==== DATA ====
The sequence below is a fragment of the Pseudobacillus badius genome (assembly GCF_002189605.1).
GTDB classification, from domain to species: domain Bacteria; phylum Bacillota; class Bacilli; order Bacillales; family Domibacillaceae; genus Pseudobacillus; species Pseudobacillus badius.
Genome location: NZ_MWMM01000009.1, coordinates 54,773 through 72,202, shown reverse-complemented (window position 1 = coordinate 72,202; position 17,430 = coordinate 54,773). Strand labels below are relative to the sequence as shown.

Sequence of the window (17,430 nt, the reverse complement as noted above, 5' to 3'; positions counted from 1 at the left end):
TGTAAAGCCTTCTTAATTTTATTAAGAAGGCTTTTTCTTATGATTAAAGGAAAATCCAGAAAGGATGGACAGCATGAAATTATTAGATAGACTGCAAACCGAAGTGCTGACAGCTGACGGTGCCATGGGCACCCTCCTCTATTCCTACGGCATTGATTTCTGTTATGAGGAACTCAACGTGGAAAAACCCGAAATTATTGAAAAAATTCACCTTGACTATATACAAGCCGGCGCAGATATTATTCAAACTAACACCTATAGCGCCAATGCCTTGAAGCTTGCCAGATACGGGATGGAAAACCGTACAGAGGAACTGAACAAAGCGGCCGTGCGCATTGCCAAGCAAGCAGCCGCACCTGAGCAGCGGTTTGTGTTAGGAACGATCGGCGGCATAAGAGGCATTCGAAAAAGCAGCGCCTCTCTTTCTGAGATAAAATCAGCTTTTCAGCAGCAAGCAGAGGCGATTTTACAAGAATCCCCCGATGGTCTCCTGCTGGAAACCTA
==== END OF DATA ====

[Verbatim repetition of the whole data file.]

The sequence below is a fragment of the Pseudobacillus badius genome (assembly GCF_002189605.1).
GTDB classification, from domain to species: domain Bacteria; phylum Bacillota; class Bacilli; order Bacillales; family Domibacillaceae; genus Pseudobacillus; species Pseudobacillus badius.
Genome location: NZ_MWMM01000009.1, coordinates 54,773 through 72,202, shown reverse-complemented (window position 1 = coordinate 72,202; position 17,430 = coordinate 54,773). Strand labels below are relative to the sequence as shown.

Sequence of the window (17,430 nt, the reverse complement as noted above, 5' to 3'; positions counted from 1 at the left end):
TGTAAAGCCTTCTTAATTTTATTAAGAAGGCTTTTTCTTATGATTAAAGGAAAATCCAGAAAGGATGGACAGCATGAAATTATTAGATAGACTGCAAACCGAAGTGCTGACAGCTGACGGTGCCATGGGCACCCTCCTCTATTCCTACGGCATTGATTTCTGTTATGAGGAACTCAACGTGGAAAAACCCGAAATTATTGAAAAAATTCACCTTGACTATATACAAGCCGGCGCAGATATTATTCAAACTAACACCTATAGCGCCAATGCCTTGAAGCTTGCCAGATACGGGATGGAAAACCGTACAGAGGAACTGAACAAAGCGGCCGTGCGCATTGCCAAGCAAGCAGCCGCACCTGAGCAGCGGTTTGTGTTAGGAACGATCGGCGGCATAAGAGGCATTCGAAAAAGCAGCGCCTCTCTTTCTGAGATAAAATCAGCTTTTCAGCAGCAAGCAGAGGCGATTTTACAAGAATCCCCCGATGGTCTCCTGCTGGAAACCTA